So if somebody’s getting up for work or the birds start chirping or the garbage trucks start going by, all those little things are going to wake her and then she might decide that it’s time to get up for the day and not wanna go back to sleep. Even the furnace kicking in. Honestly, just little, tiny things like that. If your furnace kicks in and you notice that it makes a sound, you’ll probably find that your baby’s waking up around that time every morning too.

So you can try running some white noise. That’s a good solution if you’ve got those things happening in your environment to just drown out or buffer some of those birds or garbage trucks or whatever it is that’s happening. That can be a great way to keep a baby sleeping a little later into the morning.

Just one last tip before I say goodbye. The rational idea or thought as an adult is well, she’s getting up too early. It must mean we need to move bedtime later and I get why you think that, right? It makes sense from an adult’s perspective that well, maybe the later she stays up at night, the better she’ll sleep in the morning and I’m here to tell you that, I’m not saying that that’s never the case but that’s very rarely the case.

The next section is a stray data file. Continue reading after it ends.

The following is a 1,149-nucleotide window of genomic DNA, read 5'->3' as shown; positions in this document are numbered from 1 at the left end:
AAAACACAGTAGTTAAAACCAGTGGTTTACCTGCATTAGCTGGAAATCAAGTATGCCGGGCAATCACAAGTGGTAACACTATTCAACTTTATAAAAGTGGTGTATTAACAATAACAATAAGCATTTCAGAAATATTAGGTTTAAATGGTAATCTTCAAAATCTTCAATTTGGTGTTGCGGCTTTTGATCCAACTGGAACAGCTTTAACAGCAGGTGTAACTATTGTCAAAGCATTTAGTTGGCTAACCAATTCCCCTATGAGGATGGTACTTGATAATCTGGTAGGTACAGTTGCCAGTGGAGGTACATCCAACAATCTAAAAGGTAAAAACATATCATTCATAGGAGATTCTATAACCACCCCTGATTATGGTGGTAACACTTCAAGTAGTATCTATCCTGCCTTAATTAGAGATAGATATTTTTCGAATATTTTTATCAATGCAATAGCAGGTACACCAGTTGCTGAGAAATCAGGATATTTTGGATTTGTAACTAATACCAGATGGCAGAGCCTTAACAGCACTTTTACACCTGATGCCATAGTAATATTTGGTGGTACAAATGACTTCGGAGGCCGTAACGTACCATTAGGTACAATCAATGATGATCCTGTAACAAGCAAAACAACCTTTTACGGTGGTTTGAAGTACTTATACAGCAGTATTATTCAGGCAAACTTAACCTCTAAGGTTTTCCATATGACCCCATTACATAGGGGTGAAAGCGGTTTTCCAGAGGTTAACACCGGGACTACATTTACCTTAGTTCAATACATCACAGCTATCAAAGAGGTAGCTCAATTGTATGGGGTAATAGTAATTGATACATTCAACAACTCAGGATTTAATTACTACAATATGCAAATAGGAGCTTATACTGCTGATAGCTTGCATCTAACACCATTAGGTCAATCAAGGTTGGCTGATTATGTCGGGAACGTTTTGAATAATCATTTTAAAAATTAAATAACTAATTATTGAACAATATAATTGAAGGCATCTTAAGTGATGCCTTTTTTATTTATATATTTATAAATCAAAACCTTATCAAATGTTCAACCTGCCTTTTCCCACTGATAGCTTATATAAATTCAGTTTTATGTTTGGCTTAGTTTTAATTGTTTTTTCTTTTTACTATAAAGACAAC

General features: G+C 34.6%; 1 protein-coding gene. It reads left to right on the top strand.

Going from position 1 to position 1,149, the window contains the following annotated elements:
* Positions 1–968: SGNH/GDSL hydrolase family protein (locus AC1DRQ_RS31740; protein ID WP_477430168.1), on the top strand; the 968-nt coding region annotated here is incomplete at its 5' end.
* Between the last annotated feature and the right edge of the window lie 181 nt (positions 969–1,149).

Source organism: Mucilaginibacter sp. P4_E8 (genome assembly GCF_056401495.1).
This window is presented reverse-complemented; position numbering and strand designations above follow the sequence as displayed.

Usually, it’s the other way that the baby’s going to bed too late and that is why they’re having an early morning wake up because overtiredness is really a child’s worst enemy when it comes to sleep and if she went to bed overtired, she’ll have a more restless sleep, there’ll be more fragmentation to the night and there usually is an early morning wake up.

So I would suggest before you try anything else, just move bedtime up even half an hour and give it several days before you judge if this is working or not because body clocks take time to get in line and see if that makes a big difference to that early morning wake up.